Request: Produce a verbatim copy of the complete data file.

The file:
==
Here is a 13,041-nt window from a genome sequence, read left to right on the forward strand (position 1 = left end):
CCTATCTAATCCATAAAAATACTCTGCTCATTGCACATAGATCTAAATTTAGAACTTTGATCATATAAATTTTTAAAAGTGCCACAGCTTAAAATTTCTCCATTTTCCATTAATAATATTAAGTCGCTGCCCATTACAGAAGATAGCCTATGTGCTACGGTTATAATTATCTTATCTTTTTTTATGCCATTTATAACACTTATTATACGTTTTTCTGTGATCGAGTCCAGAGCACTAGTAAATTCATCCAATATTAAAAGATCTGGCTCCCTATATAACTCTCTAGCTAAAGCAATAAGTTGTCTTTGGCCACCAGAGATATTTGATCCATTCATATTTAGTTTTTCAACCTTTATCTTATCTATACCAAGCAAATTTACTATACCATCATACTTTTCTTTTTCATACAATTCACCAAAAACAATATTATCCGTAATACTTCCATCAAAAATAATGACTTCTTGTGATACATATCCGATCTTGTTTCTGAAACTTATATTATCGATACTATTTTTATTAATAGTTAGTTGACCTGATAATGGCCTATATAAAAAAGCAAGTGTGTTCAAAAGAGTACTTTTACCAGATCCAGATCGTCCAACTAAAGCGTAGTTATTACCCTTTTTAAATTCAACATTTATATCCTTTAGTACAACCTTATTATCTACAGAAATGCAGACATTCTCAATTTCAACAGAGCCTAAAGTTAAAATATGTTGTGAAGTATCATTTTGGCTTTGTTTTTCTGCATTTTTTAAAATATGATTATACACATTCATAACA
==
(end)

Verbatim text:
Here is a 13,041-nt window from a genome sequence, read left to right on the forward strand (position 1 = left end):
CCTATCTAATCCATAAAAATACTCTGCTCATTGCACATAGATCTAAATTTAGAACTTTGATCATATAAATTTTTAAAAGTGCCACAGCTTAAAATTTCTCCATTTTCCATTAATAATATTAAGTCGCTGCCCATTACAGAAGATAGCCTATGTGCTACGGTTATAATTATCTTATCTTTTTTTATGCCATTTATAACACTTATTATACGTTTTTCTGTGATCGAGTCCAGAGCACTAGTAAATTCATCCAATATTAAAAGATCTGGCTCCCTATATAACTCTCTAGCTAAAGCAATAAGTTGTCTTTGGCCACCAGAGATATTTGATCCATTCATATTTAGTTTTTCAACCTTTATCTTATCTATACCAAGCAAATTTACTATACCATCATACTTTTCTTTTTCATACAATTCACCAAAAACAATATTATCCGTAATACTTCCATCAAAAATAATGACTTCTTGTGATACATATCCGATCTTGTTTCTGAAACTTATATTATCGATACTATTTTTATTAATAGTTAGTTGACCTGATAATGGCCTATATAAAAAAGCAAGTGTGTTCAAAAGAGTACTTTTACCAGATCCAGATCGTCCAACTAAAGCGTAGTTATTACCCTTTTTAAATTCAACATTTATATCCTTTAGTACAACCTTATTATCTACAGAAATGCAGACATTCTCAATTTCAACAGAGCCTAAAGTTAAAATATGTTGTGAAGTATCATTTTGGCTTTGTTTTTCTGCATTTTTTAAAATATGATTATACACATTCATAACA